14. The safest Sweet 16 upset pick ... is No. 3 Villanova over No. 2 Duke, in Boston. Nova is the overlooked power coming out of the Big East, but it happens to have the league's best set of guards. Scottie Reynolds, who powered the Wildcats to the Sweet 16 last season as a No. 12 seed, is an accomplished tourney scorer and he, Corey Fisher, Corey Stokes and Reggie Redding are too much for the Blue Devils to handle.
15. The trendy upset I'm not buying ... is VCU over UCLA. This Bruins team isn't nearly as good as the ones that appeared in three straight Final Fours, and there's little-to-no chance they reach Detroit. But I also can't see Darren Collison bowing out in the first round during his senior season. He's too clutch of a postseason guard to let that happen. And even though the Rams counter Collison with Eric Maynor, and have another NBA prospect in Sanders, the supporting cast isn't nearly as good as the one on the team that upset Duke in 2006. UCLA is deep and experienced, and VCU isn't.
16. The hottest tourney dance ... Is The Stanky Leg. After Louisville won the Big East tournament on Saturday night, and finally convinced Terrence Williams to put the trophy on the floor for a few minutes, they did the G-Spot Boyz' signature move and sang a few lines from the song. It's nice to see everyone moving on from the Soulja Boy.
17. The best tourney-participant Twitter feed ... is Washington forward John Brockman's, at JBrock40. He last updated it on the way back from the Pac-10 tourney, and last week used it to get revenge on a cell-phone heckler from Washington State. Brockman told us on Sunday that his goal, in joining Twitter, was to have more followers than UW football coach Steve Sarkisian.
18. The best tourney blog (other than this one) ... is Club Trillion, from little-used Ohio State guard (and former team manager) Mark Titus. He's the guy at the end of the Buckeyes bench who intentionally wears a towel around his neck, in order to be easily identifiable on TV. Among the recent nuggets revealed on Club Trillion is the fact that mustachioed freshman center B.J. Mullens is obsessed with watching Lonely Island's I'm On A Boat before games.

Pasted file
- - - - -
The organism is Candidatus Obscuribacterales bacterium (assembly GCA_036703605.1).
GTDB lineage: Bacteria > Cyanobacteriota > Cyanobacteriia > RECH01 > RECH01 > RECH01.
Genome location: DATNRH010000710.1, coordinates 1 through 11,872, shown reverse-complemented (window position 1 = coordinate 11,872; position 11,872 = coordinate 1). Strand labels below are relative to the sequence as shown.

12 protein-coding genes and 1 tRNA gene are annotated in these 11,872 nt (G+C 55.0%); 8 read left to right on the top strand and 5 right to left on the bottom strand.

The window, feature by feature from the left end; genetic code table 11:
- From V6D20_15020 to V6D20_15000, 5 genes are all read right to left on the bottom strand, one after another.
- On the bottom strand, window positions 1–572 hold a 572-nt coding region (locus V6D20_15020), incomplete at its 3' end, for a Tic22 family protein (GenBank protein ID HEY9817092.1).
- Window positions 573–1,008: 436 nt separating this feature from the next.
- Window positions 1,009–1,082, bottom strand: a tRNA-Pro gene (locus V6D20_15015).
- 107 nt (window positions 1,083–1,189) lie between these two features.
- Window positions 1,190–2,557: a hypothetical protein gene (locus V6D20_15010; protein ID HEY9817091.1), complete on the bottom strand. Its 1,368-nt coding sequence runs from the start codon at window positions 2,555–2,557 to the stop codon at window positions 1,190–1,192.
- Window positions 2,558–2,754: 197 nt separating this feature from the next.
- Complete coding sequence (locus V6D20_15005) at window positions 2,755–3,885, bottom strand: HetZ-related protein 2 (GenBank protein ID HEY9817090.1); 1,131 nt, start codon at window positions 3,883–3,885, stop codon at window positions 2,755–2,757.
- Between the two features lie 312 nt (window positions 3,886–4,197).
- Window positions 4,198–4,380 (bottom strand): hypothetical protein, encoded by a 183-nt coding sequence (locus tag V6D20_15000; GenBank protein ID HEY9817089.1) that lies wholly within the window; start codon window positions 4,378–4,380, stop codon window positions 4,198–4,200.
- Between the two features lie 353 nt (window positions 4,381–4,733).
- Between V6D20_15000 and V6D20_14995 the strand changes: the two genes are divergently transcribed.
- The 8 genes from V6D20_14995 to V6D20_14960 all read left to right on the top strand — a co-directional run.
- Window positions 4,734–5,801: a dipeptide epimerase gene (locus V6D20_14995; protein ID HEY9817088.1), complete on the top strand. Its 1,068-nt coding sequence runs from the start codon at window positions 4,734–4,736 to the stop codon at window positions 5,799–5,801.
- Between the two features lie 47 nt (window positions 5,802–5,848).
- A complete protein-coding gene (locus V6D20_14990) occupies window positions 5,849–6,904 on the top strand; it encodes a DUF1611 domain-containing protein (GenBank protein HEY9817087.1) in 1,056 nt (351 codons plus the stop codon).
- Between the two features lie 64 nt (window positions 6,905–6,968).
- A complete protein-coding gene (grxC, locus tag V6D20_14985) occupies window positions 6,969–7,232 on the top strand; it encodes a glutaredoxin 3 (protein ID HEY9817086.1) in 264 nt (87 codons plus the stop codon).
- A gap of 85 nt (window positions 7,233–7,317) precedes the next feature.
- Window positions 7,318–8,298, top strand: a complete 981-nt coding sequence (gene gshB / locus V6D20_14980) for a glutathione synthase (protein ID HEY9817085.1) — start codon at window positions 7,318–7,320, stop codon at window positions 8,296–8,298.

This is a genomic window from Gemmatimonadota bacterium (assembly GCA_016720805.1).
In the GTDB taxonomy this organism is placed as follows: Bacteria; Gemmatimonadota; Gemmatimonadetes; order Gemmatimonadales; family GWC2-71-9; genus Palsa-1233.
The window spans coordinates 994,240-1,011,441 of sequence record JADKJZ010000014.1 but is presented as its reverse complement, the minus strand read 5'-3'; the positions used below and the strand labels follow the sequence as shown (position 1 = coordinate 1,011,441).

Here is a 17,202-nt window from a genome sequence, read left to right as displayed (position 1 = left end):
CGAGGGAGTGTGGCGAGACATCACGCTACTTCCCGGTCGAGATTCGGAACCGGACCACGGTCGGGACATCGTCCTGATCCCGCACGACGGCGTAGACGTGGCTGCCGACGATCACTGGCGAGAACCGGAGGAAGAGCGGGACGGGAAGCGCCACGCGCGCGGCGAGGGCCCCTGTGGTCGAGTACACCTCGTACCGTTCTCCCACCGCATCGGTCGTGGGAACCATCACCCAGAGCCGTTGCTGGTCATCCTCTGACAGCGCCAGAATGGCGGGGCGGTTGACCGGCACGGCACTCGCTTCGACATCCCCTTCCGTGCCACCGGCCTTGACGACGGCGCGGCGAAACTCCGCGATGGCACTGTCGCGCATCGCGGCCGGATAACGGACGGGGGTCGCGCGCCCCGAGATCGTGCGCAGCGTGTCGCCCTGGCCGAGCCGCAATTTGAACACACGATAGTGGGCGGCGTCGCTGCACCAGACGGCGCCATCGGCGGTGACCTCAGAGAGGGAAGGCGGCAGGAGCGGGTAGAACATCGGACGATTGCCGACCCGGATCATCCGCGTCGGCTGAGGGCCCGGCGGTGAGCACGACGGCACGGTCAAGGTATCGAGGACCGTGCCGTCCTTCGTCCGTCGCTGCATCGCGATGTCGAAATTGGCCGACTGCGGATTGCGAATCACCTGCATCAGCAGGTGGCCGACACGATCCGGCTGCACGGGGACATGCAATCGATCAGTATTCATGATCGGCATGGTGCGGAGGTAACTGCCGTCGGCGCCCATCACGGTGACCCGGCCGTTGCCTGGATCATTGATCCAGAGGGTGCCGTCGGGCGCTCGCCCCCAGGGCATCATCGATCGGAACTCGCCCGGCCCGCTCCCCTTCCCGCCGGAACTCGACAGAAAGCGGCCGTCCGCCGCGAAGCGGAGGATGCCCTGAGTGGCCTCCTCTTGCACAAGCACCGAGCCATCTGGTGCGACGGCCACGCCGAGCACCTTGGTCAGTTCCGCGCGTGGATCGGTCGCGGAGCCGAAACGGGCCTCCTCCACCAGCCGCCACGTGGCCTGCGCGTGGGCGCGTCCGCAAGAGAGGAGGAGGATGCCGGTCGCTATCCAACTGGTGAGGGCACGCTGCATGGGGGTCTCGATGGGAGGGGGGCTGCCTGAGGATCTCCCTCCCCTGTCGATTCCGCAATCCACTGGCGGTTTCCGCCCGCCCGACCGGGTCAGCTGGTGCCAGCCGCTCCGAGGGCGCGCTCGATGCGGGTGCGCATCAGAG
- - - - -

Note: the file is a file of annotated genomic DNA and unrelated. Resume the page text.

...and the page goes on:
19. The best tourney tattoo on a white guy ... belongs to Northern Iowa's Lucas O'Rear, who rocks an extra-large shamrock on his left shoulder in honor of his Irish heritage. O'Rear was named the Missouri Valley Conference's Sixth Man of the Year, and, as you'd expect from a big guy with a buzzcut and a shamrock tattoo, acts as an ultra-aggressive enforcer on the floor.
20. The hottest tourney jersey alteration ... cccurred at Memphis, where Nike outfitted them with the Memphimus Prime look, adding Transformer-like touches to the Tigers' jerseys and shoes. The slogan "RTL" -- for Refuse To Lose -- also appears near the toes of their new kicks.
21. The hottest tourney accessory ... is a Title Belt, owned by Eric Maynor at VCU. Rams coach Anthony Grant, who came up with a team "chain" concept for the 2006 postseason (having all of his players link together golden carabiners prior to games as a sign of solidarity) actually presented Maynor with the belt after VCU won the CAA's regular-season title.
22. The best name in the bracket ... is, by far, Chief Kickingstallionsims, the 7-foot-1 center at Alabama State who, understandably, told his teammates to "just call me Chief." But the guy who's going to prevent the country from getting a double dose of Kickingstallionsims -- by seeing him in Tuesday's play-in game and the first round -- is Morehead State's Kenneth Faried, who has a lesser-quality name but 1) great dreadlocks and 2) better post skills. Faried has double-doubles in 11 of Morehead's past 12 games.